Wednesday, 19 December 2012
God is Red
I'm making my way through a stack of books that I have recently ordered. The most captivating by far is Liao Yiwu's God is Red. When I was looking for potential texts to use for my upcoming course on Global Christianity, I recalled John Wilson at Books and Culture listing it as the best book of 2011. Now, during the holiday break, I am finally able to read it.
This is an eye-opening, and in many cases, heart-breaking account of the painful sufferings that many Christians have endured in communist China. It would be impossible not to be moved by the stories that make up the chapters in the book. Perusing God is Red makes me feel ashamed for complaining about my own petty problems, especially after reading a chapter like "The Cancer Patient" about Li Linshan.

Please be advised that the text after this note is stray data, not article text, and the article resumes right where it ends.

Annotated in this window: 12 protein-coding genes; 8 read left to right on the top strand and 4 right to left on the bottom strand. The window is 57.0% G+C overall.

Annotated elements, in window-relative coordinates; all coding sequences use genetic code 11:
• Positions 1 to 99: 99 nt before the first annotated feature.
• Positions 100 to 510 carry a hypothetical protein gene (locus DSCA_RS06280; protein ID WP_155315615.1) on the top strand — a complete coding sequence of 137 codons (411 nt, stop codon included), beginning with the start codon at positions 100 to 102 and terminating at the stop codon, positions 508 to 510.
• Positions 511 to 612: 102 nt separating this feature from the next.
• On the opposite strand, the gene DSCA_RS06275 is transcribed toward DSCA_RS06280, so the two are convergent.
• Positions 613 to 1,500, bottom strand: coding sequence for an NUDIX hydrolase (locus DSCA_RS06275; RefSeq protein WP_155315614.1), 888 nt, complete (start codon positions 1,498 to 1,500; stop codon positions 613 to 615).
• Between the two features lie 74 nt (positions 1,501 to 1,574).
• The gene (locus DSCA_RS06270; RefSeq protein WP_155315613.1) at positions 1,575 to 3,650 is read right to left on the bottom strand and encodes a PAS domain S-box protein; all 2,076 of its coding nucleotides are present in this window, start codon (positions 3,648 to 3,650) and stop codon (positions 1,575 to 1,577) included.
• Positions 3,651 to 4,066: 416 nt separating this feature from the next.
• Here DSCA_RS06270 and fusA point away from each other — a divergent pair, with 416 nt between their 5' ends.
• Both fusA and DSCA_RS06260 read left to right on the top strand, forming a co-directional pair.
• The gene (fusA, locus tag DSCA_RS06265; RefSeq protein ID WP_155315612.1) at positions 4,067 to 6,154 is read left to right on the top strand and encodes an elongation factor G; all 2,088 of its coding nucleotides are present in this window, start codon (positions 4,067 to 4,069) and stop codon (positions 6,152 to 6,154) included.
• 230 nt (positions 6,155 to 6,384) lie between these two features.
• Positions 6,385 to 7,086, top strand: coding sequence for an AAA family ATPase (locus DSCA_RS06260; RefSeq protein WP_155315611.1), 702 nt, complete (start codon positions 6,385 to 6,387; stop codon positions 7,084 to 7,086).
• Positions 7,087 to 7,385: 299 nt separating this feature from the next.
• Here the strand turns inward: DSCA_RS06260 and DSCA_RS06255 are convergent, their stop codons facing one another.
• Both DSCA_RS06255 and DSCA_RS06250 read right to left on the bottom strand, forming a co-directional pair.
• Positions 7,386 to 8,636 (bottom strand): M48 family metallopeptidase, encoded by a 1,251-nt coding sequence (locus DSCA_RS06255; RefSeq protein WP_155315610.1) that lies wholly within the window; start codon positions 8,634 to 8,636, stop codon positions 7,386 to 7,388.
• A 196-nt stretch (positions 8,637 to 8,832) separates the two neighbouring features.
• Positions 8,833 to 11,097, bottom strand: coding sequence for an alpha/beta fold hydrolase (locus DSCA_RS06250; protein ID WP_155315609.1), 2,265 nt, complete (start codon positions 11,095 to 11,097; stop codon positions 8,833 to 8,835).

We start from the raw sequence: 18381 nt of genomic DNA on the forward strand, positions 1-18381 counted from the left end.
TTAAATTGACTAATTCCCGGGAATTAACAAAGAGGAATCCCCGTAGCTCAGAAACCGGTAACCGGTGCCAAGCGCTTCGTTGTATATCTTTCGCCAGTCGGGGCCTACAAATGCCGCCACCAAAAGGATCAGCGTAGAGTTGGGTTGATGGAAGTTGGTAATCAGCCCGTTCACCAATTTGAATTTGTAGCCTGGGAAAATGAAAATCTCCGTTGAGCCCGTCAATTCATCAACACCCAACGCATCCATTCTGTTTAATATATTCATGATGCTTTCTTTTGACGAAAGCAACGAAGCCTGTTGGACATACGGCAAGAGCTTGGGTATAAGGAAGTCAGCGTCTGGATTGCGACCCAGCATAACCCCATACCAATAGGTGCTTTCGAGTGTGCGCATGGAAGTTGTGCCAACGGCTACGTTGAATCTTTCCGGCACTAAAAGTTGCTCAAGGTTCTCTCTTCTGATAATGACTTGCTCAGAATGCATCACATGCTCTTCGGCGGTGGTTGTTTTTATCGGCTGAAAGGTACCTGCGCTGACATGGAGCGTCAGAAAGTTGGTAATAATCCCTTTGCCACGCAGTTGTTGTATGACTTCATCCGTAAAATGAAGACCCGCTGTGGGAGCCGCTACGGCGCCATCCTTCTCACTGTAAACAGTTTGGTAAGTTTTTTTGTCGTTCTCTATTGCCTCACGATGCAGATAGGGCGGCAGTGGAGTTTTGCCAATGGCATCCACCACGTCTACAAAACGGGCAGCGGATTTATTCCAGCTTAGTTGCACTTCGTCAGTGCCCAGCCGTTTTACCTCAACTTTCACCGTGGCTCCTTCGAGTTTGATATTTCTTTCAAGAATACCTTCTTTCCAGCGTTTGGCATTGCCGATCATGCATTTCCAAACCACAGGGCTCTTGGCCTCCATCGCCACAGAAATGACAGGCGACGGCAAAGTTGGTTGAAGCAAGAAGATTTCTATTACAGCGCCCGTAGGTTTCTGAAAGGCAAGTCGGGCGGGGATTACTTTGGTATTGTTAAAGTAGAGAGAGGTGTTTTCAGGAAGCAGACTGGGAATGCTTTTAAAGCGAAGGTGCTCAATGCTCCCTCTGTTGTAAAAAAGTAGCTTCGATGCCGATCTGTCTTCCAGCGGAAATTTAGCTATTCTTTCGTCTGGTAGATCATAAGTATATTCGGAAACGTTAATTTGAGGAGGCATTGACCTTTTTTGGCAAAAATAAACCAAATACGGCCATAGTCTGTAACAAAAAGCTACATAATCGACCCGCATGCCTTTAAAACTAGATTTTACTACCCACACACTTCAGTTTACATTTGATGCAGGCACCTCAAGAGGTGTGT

Li grew up in a poor area in China where clean water was rare. He told the author, "We dug wells, as deep as two people, but they were always dry. Water was like gold. Rainwater was free, but that didn't last long. It tasted like muddy soup with lots of bugs in it. If you filled up a scoop, you could see the bugs wriggling in the water." Li later learned that he had cancer, but could not afford medical treatment. But rather than sulk, he joyfully awaited his death. When Liao Yiwu asked him if he felt lost, Li replied, "No, I'm not lost. God will make plans for me... Death will be like a leaf falling onto the ground. My soul will float into the arms of angels." In a touching epilogue, Liao writes that a Reformed Evangelical Church in California heard of Li's condition and raised the money to pay for his much-needed surgery.
If you are looking for a last minute stocking-stuffer, I would highly recommend this book, which is only about $10 on Amazon.com. I have ordered copies for my parents and in-laws, and will definitely use it for my course on Global Christianity.